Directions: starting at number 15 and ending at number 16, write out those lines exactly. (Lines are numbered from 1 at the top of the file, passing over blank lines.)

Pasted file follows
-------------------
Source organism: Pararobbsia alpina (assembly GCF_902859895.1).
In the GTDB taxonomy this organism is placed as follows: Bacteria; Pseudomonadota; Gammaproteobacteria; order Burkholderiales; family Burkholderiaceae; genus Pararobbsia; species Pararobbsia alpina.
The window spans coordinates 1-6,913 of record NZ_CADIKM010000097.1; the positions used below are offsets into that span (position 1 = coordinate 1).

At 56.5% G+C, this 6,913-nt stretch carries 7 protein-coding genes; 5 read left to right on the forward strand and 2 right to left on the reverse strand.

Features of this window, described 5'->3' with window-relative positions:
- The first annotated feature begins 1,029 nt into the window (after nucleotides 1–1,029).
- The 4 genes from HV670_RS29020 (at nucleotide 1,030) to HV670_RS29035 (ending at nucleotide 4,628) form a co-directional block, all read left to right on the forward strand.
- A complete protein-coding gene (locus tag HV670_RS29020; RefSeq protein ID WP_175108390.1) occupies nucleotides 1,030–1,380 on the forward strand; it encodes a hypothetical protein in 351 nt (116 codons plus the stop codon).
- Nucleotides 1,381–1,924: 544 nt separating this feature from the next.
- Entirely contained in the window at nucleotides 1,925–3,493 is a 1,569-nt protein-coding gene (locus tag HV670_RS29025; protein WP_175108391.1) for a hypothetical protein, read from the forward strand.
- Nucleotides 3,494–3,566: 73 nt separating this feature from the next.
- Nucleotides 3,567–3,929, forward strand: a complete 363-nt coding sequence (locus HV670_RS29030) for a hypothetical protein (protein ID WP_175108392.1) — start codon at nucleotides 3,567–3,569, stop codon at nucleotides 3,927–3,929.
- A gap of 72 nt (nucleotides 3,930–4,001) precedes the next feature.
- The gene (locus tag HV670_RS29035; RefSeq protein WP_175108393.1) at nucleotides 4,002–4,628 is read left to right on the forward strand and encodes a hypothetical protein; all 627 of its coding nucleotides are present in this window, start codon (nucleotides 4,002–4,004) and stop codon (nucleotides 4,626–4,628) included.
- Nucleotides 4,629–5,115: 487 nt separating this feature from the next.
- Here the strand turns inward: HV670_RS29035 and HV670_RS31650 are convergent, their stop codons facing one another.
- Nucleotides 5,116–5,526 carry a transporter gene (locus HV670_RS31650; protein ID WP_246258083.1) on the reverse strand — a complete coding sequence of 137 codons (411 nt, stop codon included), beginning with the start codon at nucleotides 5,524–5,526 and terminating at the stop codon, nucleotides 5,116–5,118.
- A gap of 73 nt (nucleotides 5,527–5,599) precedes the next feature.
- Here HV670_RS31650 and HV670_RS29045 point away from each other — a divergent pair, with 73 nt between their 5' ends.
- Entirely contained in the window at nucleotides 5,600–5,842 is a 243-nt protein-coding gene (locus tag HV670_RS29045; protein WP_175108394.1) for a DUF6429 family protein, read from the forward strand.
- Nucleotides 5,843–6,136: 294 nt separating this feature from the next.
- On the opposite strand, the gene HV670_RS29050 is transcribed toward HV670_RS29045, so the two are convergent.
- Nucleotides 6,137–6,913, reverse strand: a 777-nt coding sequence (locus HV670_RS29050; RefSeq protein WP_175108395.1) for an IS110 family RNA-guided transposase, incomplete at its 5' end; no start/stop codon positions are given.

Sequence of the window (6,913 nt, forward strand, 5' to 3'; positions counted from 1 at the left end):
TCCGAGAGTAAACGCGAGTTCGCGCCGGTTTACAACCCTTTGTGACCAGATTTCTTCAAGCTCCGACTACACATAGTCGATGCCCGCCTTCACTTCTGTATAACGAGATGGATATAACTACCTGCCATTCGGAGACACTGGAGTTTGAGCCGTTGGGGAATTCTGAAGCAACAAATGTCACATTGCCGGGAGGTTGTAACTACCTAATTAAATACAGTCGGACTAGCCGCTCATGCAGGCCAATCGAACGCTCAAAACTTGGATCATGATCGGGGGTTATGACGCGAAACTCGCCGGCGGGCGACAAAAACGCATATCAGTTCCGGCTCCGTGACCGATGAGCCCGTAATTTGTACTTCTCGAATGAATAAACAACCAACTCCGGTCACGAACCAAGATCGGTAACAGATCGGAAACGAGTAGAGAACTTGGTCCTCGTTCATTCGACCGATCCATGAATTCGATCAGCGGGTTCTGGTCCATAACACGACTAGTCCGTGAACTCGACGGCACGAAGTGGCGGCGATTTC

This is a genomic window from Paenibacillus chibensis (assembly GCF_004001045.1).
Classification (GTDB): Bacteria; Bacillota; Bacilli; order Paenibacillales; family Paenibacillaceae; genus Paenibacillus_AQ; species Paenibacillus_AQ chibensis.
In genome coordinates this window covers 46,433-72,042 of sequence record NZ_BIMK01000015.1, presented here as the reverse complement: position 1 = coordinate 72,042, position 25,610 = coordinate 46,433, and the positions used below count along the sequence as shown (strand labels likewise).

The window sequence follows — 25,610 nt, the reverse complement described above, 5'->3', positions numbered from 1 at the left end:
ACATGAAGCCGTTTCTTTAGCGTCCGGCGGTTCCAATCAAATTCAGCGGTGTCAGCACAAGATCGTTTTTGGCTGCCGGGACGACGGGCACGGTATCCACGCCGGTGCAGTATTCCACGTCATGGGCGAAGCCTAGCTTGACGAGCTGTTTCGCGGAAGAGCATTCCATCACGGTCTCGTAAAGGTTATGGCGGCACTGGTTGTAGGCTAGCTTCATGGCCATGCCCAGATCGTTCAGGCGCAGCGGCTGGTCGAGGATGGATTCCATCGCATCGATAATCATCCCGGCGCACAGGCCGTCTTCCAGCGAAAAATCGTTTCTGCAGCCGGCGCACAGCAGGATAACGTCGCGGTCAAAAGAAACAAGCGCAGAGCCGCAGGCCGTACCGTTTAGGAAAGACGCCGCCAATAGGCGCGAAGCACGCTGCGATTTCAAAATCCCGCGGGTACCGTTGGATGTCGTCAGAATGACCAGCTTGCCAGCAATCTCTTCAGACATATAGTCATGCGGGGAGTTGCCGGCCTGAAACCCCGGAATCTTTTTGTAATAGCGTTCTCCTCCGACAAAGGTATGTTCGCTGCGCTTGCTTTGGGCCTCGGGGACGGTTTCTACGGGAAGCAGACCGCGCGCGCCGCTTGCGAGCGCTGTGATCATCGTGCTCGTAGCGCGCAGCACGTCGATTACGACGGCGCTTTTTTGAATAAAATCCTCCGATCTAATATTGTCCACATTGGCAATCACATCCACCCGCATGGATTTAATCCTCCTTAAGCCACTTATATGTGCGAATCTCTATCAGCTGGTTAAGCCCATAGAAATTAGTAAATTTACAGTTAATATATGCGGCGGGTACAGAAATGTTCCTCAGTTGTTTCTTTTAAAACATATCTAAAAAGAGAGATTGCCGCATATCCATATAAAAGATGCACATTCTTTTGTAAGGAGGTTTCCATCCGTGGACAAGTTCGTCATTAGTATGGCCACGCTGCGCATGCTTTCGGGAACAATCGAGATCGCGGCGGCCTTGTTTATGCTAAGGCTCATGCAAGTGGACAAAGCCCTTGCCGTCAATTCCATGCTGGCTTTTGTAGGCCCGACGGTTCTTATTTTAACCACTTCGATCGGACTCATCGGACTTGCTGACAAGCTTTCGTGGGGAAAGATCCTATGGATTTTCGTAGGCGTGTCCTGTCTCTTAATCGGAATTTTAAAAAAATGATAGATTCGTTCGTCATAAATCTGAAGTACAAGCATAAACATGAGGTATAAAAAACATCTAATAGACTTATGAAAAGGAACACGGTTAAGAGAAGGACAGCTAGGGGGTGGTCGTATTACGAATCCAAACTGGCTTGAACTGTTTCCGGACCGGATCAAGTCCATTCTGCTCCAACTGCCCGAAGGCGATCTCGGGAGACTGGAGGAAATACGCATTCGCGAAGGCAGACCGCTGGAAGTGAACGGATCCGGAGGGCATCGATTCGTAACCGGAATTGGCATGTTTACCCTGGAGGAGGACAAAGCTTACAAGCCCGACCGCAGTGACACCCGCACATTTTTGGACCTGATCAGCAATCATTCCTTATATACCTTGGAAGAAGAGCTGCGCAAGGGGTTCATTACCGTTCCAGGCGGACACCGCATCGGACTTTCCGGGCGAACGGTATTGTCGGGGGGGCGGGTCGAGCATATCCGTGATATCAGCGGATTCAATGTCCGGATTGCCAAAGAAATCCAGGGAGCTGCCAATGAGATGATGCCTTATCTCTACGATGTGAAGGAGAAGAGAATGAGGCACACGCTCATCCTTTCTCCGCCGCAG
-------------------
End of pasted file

- Nucleotides 4,629–5,115: 487 nt separating this feature from the next.
- Here the strand turns inward: HV670_RS29035 and HV670_RS31650 are convergent, their stop codons facing one another.